Sprint's Emergency Response Team

Sprint Nextel’s Emergency Response Team (ERT) is an experienced, cross-functional group that provides wireless telecommunications equipment, infrastructure and personnel support to federal, state and local public safety, law enforcement and military agencies during presidential-declared disasters and emergencies, field training exercises, agency-specific events and national special security events. The Sprint ERT is a unique team that specializes in deploying for large incidents and operations in remote environments.

The ERT utilizes custom developed equipment and response vehicles—Satellite Cell on Light Trucks (SatCOLTs) to provide a secure, stable wireless communications platform that augments the capabilities of the Sprint Nextel national network and has capability to provide interoperability among other private radio networks during a crisis. ERT also has a large inventory of handsets and mobile data cards to support short term equipment rental requests and customer deployable ERT Go-Kits.

In the event of an emergency, such as a tropical storm or hurricane, Sprint ERT is prepared to assist first responders and public safety agencies that require effective interoperable wireless communications. In such emergencies, the need for interoperable communications extends well beyond the traditional emergency responders like police, fire and emergency medical services, to include utilities, disaster-relief workers and government agencies at the federal, state and local levels.

Members: Who we are

The core of ERT combines military and public service experience with extensive technical communications experience, and certifications in business continuity, Homeland Security, HAZWOPER (Hazardous Waste Operations and Emergency Response) and project management. ERT members have served in a variety operational positions as diverse as psychological operations, communications and federal investigations in the Army, Navy, Marine Corps, Air Force, police department, fire and EMS. Members hold security clearances up to top secret with the Department of Defense and Department of Justice.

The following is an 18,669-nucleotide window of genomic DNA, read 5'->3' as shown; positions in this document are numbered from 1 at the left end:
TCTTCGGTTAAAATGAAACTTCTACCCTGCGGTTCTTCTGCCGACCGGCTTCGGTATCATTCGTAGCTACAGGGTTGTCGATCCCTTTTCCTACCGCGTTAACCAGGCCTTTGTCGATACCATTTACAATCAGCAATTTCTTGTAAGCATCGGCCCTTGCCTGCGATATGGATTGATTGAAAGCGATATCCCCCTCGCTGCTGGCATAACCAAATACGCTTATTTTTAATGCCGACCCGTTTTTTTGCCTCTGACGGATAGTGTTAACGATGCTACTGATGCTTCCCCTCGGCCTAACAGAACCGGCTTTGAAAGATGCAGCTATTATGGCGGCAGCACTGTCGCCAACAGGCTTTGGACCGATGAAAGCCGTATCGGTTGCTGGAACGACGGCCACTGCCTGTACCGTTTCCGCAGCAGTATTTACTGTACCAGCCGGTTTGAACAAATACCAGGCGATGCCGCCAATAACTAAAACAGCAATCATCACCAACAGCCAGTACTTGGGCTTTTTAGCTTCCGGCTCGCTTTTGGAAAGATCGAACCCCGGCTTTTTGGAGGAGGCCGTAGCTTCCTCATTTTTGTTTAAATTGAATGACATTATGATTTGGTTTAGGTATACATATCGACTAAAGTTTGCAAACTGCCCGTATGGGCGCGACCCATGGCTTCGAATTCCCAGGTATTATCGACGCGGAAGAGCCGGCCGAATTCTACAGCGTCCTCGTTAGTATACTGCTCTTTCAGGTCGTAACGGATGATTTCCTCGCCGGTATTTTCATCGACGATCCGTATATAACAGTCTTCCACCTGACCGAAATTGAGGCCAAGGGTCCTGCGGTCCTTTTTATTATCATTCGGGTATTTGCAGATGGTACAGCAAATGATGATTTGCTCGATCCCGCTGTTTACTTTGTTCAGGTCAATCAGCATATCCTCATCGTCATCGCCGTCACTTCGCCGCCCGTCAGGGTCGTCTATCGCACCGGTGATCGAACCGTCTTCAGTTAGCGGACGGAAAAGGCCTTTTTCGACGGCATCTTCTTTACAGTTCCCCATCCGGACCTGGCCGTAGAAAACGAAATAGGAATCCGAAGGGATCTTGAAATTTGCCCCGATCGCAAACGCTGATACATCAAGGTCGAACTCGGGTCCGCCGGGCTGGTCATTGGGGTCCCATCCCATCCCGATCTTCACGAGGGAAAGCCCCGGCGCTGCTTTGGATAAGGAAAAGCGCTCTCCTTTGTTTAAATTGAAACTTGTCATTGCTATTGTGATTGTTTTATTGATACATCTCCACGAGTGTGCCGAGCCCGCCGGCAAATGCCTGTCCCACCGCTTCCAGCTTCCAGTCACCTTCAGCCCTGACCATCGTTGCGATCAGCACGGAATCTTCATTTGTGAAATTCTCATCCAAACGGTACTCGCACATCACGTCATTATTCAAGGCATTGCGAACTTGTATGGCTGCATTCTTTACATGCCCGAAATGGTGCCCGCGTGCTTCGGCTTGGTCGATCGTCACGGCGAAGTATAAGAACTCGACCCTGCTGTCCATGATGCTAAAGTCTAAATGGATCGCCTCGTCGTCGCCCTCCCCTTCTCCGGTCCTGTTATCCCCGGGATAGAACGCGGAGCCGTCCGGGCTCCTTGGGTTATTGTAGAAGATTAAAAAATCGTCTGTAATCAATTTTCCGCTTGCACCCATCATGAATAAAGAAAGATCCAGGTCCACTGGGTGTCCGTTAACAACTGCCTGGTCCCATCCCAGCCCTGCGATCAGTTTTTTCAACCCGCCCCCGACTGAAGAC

ERT members also have extensive experience working on a variety of communications systems including 800MHz, VHF, UHF and satellite. The diversity of experience in communications extends to field operations, network operations, switching, audio cross connect switch deployment, system performance and radio frequency design.

The team has more than 4,800 deployments in support of federal, state and local incidents, as well as for private sector clients and their needs surrounding business continuity. In areas where Sprint Nextel’s existing network is unable to provide voice and data services, ERT can provide rapidly deployable, satellite back hauled vehicles with voice and IP services for WAN Connectivity and VOIP services.

A Virginia manhunt

One deployment took place in Virginia. On Aug. 16, 2008, authorities commenced a multicounty search for a dangerous suspect who was suspected of shooting two neighbors and a sheriff’s deputy and setting fire to his neighbor’s house. Virginia State Police were searching rural Wythe and Pulaski counties. When a Pulaski County deputy arrived to the scene of the fire, the suspect shot the deputy and then fled into a remote wooded area with a bulletproof vest. Houses in the area were evacuated. Five schools in Wythe County were locked down. As law enforcement authorities from around the state converged on the heavily forested area, they realized they had no commercial coverage and could not communicate as they needed to.